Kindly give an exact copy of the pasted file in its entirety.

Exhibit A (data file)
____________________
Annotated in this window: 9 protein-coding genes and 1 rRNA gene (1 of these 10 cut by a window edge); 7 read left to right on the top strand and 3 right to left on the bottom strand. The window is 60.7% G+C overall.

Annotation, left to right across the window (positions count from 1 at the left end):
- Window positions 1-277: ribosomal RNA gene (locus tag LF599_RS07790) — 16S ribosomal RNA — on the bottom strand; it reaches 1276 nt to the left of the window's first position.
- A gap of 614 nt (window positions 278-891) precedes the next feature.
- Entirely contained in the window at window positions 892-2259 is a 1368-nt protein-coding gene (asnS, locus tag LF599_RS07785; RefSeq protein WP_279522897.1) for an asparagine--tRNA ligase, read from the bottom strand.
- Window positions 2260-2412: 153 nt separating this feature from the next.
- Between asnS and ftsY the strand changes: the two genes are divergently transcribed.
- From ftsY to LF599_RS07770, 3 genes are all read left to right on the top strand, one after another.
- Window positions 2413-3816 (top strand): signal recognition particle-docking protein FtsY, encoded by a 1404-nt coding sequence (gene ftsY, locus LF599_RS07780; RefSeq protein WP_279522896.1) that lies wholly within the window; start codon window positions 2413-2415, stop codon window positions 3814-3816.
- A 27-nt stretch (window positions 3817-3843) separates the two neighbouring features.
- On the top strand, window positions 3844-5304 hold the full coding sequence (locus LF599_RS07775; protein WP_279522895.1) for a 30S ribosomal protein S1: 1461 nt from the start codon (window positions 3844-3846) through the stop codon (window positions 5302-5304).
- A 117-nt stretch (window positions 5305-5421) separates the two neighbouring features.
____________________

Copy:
Annotated in this window: 9 protein-coding genes and 1 rRNA gene (1 of these 10 cut by a window edge); 7 read left to right on the top strand and 3 right to left on the bottom strand. The window is 60.7% G+C overall.

Annotation, left to right across the window (positions count from 1 at the left end):
- Window positions 1-277: ribosomal RNA gene (locus tag LF599_RS07790) — 16S ribosomal RNA — on the bottom strand; it reaches 1276 nt to the left of the window's first position.
- A gap of 614 nt (window positions 278-891) precedes the next feature.
- Entirely contained in the window at window positions 892-2259 is a 1368-nt protein-coding gene (asnS, locus tag LF599_RS07785; RefSeq protein WP_279522897.1) for an asparagine--tRNA ligase, read from the bottom strand.
- Window positions 2260-2412: 153 nt separating this feature from the next.
- Between asnS and ftsY the strand changes: the two genes are divergently transcribed.
- From ftsY to LF599_RS07770, 3 genes are all read left to right on the top strand, one after another.
- Window positions 2413-3816 (top strand): signal recognition particle-docking protein FtsY, encoded by a 1404-nt coding sequence (gene ftsY, locus LF599_RS07780; RefSeq protein WP_279522896.1) that lies wholly within the window; start codon window positions 2413-2415, stop codon window positions 3814-3816.
- A 27-nt stretch (window positions 3817-3843) separates the two neighbouring features.
- On the top strand, window positions 3844-5304 hold the full coding sequence (locus LF599_RS07775; protein WP_279522895.1) for a 30S ribosomal protein S1: 1461 nt from the start codon (window positions 3844-3846) through the stop codon (window positions 5302-5304).
- A 117-nt stretch (window positions 5305-5421) separates the two neighbouring features.